Cryptocurrency | What’s all the fuss about?

“Da 2rs cha?”

“Chaina bhai, Eclairs laijau na lah!”

“Aee huncha da. Bhai halcha.”

It’s strange, how less we value the coin in our daily transactions. Ignorant of its small value, we forget that saving it can actually yield a hefty sum by the end of the month. After all, isn’t a penny saved, a penny earned. Now, imagine you have a coin. A coin not made up of Gold, Silver or Adamantium. A coin impermeable to touch and safer than any bank system can promise. A coin that is not issued by any banks, private or government controlled. ‘Le Bitcoin’.

Often hailed as the first proper digital currency, the bitcoin is a volatile currency. It also lacks a central issuing authority or regulatory body to govern it. This means that there is no organization deciding when and how many bitcoins to produce. A very different set of rules govern the working of a bitcoin and the addition of value to it. A bitcoin wouldn’t exist if not for a huge network of people and Cryptography. As a digital currency, transactions occur in a Peer-2-Peer network of computers. That’s the internet. The whole point of the internet is to make super-legal copies of songs or movies to download. So, what’s stopping anyone from making copies of bitcoins and growing rich?

Unlike a song or the movie you download from the internet, a bitcoin isn’t a string of data that you can duplicate. Its an entry on a huge global ledger called the “block-chain”. The block-chain records data about every Bitcoin transaction that ever happened. So when you are sending bitcoins to someone, you aren’t sending some files. Rather you are adding a transaction in a big central record. This central record does not have any official group of people to update itself. Yet, anyone can volunteer to keep the ledger up-to-date. So a lot of people keep record of the same thing, to make sure that all transactions are accurate.

To get a better understanding, let’s say you are playing a game of “Teen Patti” with your friends and everyone is broke af. You know you can’t trust anyone. So everyone takes note about who bets how much, who wins and who loses and keeps the note with them. At the end of every hand you compare what everyone has written down. That way even if someone is mistaken or is trying to cheat, that act gets caught. After a couple of hands you may fill the page of your notebook with data about the money movement. Considering each page as a block of data, soon you will have pages of information, a chain of those blocks. Hence a blockchain. This system makes the whole ledger decentralized, yet updated.

As a decentralized system, all it takes is an account number to send or receive bitcoins. Since there is no regulatory body to check for fraud or mishap, this poses as a security threat. I mean, anybody could steal your money, right? Well, this is where cryptography joins the equation, with keys. Keys are chunks of information that can guarantee the authenticity of a transaction. Whenever you make a bitcoin account, aka a bitcoin wallet, it gets linked with two keys, one public and one private. The private key is accessible, only to the owner. So if ‘A’ is sending ‘B’, 3 bitcoins; ‘A’ will have to sign it with his private key and send it to the network. This makes the message unique and unreplicatable. Once on the network, everyone can use the public key to find if A’s signature checks out. So if the public key works, that’s proof that the message originated from ‘A’ and the transaction checks out.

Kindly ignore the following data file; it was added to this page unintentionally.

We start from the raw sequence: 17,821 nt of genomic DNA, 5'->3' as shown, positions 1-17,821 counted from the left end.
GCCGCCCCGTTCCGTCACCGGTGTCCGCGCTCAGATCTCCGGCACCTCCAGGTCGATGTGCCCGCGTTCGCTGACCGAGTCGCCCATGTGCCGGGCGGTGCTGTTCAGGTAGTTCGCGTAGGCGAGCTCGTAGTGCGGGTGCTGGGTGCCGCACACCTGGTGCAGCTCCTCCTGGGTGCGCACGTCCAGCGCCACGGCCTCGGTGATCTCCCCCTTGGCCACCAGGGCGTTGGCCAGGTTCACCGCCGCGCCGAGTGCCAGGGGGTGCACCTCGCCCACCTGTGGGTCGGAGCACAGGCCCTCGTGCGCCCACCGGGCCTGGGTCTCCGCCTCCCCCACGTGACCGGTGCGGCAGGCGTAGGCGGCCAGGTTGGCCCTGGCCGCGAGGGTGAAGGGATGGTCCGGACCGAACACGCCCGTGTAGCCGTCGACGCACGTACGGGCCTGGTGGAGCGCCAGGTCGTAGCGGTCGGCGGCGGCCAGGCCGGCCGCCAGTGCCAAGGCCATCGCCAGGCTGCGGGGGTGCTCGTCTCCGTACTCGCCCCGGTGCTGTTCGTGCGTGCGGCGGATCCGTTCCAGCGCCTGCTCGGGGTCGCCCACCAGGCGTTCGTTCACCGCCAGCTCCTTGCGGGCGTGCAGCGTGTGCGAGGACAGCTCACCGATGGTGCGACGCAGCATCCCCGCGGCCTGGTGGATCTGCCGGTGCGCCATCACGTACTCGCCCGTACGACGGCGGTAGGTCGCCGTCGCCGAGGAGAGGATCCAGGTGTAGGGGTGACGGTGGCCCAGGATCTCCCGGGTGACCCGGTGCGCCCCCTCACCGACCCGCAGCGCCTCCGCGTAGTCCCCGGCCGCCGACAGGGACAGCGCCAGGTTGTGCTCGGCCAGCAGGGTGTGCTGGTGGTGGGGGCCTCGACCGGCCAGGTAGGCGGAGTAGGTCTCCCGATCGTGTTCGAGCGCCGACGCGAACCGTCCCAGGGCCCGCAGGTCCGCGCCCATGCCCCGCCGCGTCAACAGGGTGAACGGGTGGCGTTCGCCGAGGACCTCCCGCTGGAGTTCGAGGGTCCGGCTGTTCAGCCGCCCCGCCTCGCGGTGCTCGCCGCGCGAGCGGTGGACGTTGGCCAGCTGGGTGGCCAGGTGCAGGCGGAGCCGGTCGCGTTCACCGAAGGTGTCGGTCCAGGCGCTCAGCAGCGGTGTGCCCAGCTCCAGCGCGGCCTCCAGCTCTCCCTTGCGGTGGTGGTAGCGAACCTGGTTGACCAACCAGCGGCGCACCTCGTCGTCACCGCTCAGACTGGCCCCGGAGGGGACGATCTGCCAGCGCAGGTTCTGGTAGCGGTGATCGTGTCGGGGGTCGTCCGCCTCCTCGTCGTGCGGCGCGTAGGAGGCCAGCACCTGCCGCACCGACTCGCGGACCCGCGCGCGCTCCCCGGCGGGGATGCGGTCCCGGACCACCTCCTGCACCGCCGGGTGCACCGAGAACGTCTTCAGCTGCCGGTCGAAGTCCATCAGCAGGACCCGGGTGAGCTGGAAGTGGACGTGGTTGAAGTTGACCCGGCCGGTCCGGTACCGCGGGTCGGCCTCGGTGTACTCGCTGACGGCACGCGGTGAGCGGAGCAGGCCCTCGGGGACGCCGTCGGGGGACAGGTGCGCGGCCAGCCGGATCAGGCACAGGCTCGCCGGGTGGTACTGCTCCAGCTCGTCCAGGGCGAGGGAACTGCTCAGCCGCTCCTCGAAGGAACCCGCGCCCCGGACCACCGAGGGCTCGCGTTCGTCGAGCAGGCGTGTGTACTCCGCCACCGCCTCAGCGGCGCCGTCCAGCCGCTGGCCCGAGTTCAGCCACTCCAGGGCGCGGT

Considering that everyone in the network is keeping copies of the blockchain. Network delays will mean that the receiving transaction requests are out of order. So each person maintaining the ledger, will solve a cryptographic puzzle to add that bit of information to the ledger. This puzzle generated by an algorithm, the SHA256. Which stands for Secure Hash Algorithm 256-bit, was developed by the NSA of the United States. A computer designed to solve such problems usually take 10 minutes to solve each of them. Whoever solves the puzzle, gets to add the next block of transaction to the ledger. People spend tons of money for computers that can solve SHA256 problems to keep the ledgers updated. It’s not all community service though. For bitcoin actually has a built-in reward system. For every puzzle you solve and add to the blockchain, 12.5 bitcoins are rewarded to your account. These people are better described as miners. Since trying to solve a puzzle is proverbial to swinging an axe, hoping to strike it rich.

When bitcoin was first invented by Satoshi Nakamoto in 2008, they had very little value. As of today, a bitcoin is valued at 8351$. So 12.5 bitcoins converts to a hefty sum. Apart from the big payoff, miners are also tipped a small value of bitcoin for every transaction they add to the ledger. It is also interesting to note that for every 210000th block added to the ledger. The reward value decreases by half.. So what started as 50 bitcoins per block,is reduced to 25 and is now 12.5. This will keep decreasing, until there are so many transactions in a block that miners are only paid in tips. This decreasing rate of generated bitcoins is actually modelled after the rate in which gold is excavated from the surface. So keeping a limited amount of bitcoin will actually raise its value over time. At least that’s the idea behind it.

Is it safe to invest in bitcoin? For now, its experimental and volatile. Some of us love it, some say it will go down in flames. I think its a very interesting idea. One that often keeps me pondering what interesting technology will show up next.

Written by Ajottam Das.

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